Registration Dossier

Administrative data

Endpoint:
health surveillance data
Type of information:
migrated information: read-across based on grouping of substances (category approach)
Adequacy of study:
key study
Reliability:
2 (reliable with restrictions)
Rationale for reliability incl. deficiencies:
other: see 'Remark'
Remarks:
No EU TG or OECD guidelines are available for epidemiological evaluation of respiratory tract irritation. Survey design was well described, with correlation of measured and estimated exposures with respiratory symptoms reported by questionnaires. According to the EU RAR, 2007 (section 4.1.2.3.3, page 69), this was a reliable study.

Data source

Reference
Reference Type:
publication
Title:
Respiratory Morbidity and Exposure to Bauxite, Alumina and Caustic Mist in Alumnia Refineries
Author:
Fritschi L. , Klerk N, Sim M, Benke G, Musk AW
Year:
2001
Bibliographic source:
J Occup Health; 43: 231-237

Materials and methods

Study type:
self-reporting of symptoms
Endpoint addressed:
respiratory irritation
Principles of method if other than guideline:
A cross-sectional survey of 2404 employees in the three alumina refineries was performed in 1996. The participants answered questions about respiratory symptoms and the relationship of those symptoms to work, as well as having spirometry and providing a complete job history.
GLP compliance:
not specified

Test material

Reference
Name:
Unnamed
Type:
Constituent
Details on test material:
- Name of test material (as cited in study report): caustic mist

Method

Type of population:
occupational
Ethical approval:
not specified

Results and discussion

Results:
Subjects in the highest group of current caustic exposure reported increased prevalence of work related wheeze (Prevalence ratio = 1.8; 95%; CI: 1.0-3.1) and rhinitis (Prevalence ratio = 1.6; 95%; CI: 1.1-2.4), but did not have measurable changes in lung function.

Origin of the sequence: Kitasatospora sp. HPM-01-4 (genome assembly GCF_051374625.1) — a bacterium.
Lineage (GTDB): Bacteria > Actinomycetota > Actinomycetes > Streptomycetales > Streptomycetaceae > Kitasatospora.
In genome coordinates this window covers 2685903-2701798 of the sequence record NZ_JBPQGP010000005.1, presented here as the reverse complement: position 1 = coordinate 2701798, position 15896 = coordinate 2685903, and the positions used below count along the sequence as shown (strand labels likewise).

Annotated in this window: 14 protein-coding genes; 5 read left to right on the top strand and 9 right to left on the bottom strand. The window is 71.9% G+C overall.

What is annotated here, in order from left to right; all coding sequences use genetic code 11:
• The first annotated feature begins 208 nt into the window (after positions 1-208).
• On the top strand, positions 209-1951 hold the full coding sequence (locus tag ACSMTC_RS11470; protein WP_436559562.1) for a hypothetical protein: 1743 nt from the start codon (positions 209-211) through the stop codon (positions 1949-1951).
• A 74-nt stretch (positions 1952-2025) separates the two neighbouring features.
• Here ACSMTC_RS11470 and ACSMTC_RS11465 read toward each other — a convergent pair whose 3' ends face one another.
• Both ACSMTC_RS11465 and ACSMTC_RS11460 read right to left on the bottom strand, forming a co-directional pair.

There were no significant differences in FEV1 between caustic exposure groups, but those in the highest two exposure groups had significantly increased FVC. There were no differences in these results when these analyses were restricted to those who had ever worked in the production jobs.
In this study, exposure concentrations up to 1 mg/m3 were not considered adverse with regard to local effects to the respiratory tract.

Any other information on results incl. tables

Results are based on questionnaires which are considered to give a more representative picture of respiratory tract irritation among workers since it is not expected that all workers with respiratory tract irritation have visited a medical department.

Applicant's summary and conclusion

Conclusions:
Subjects in the highest group of current caustic exposure reported increased prevalence of work related wheeze (Prevalence ratio = 1.8; 95%; CI: 1.0-3.1) and rhinitis (Prevalence ratio = 1.6; 95%; CI: 1.1-2.4), but did not have measurable changes in lung function.
There were no significant differences in FEV1 between caustic exposure groups, but those in the highest two exposure groups had significantly increased FVC.